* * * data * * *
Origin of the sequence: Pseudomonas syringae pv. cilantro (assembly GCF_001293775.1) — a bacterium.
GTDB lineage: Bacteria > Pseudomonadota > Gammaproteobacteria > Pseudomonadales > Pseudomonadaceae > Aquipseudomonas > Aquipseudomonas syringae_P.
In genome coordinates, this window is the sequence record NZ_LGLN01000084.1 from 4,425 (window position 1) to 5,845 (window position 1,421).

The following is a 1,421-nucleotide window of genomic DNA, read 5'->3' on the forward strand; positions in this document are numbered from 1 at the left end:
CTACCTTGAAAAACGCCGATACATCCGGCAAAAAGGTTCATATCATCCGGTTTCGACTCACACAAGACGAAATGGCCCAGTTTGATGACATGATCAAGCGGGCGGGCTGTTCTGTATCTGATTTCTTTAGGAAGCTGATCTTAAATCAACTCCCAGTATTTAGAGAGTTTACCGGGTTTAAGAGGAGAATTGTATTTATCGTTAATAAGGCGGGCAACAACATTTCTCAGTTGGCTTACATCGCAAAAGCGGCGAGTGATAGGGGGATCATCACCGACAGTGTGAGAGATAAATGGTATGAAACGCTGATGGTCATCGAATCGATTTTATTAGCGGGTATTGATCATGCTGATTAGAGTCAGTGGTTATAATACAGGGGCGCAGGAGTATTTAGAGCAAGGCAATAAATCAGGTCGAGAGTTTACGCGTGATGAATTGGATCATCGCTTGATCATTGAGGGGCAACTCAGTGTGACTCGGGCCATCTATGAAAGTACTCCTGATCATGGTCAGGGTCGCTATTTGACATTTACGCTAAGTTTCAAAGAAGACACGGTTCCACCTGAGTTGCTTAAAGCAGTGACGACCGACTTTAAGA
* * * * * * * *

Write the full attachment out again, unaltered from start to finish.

Origin of the sequence: Pseudomonas syringae pv. cilantro (assembly GCF_001293775.1) — a bacterium.
GTDB lineage: Bacteria > Pseudomonadota > Gammaproteobacteria > Pseudomonadales > Pseudomonadaceae > Aquipseudomonas > Aquipseudomonas syringae_P.
In genome coordinates, this window is the sequence record NZ_LGLN01000084.1 from 4,425 (window position 1) to 5,845 (window position 1,421).

The following is a 1,421-nucleotide window of genomic DNA, read 5'->3' on the forward strand; positions in this document are numbered from 1 at the left end:
CTACCTTGAAAAACGCCGATACATCCGGCAAAAAGGTTCATATCATCCGGTTTCGACTCACACAAGACGAAATGGCCCAGTTTGATGACATGATCAAGCGGGCGGGCTGTTCTGTATCTGATTTCTTTAGGAAGCTGATCTTAAATCAACTCCCAGTATTTAGAGAGTTTACCGGGTTTAAGAGGAGAATTGTATTTATCGTTAATAAGGCGGGCAACAACATTTCTCAGTTGGCTTACATCGCAAAAGCGGCGAGTGATAGGGGGATCATCACCGACAGTGTGAGAGATAAATGGTATGAAACGCTGATGGTCATCGAATCGATTTTATTAGCGGGTATTGATCATGCTGATTAGAGTCAGTGGTTATAATACAGGGGCGCAGGAGTATTTAGAGCAAGGCAATAAATCAGGTCGAGAGTTTACGCGTGATGAATTGGATCATCGCTTGATCATTGAGGGGCAACTCAGTGTGACTCGGGCCATCTATGAAAGTACTCCTGATCATGGTCAGGGTCGCTATTTGACATTTACGCTAAGTTTCAAAGAAGACACGGTTCCACCTGAGTTGCTTAAAGCAGTGACGACCGACTTTAAGA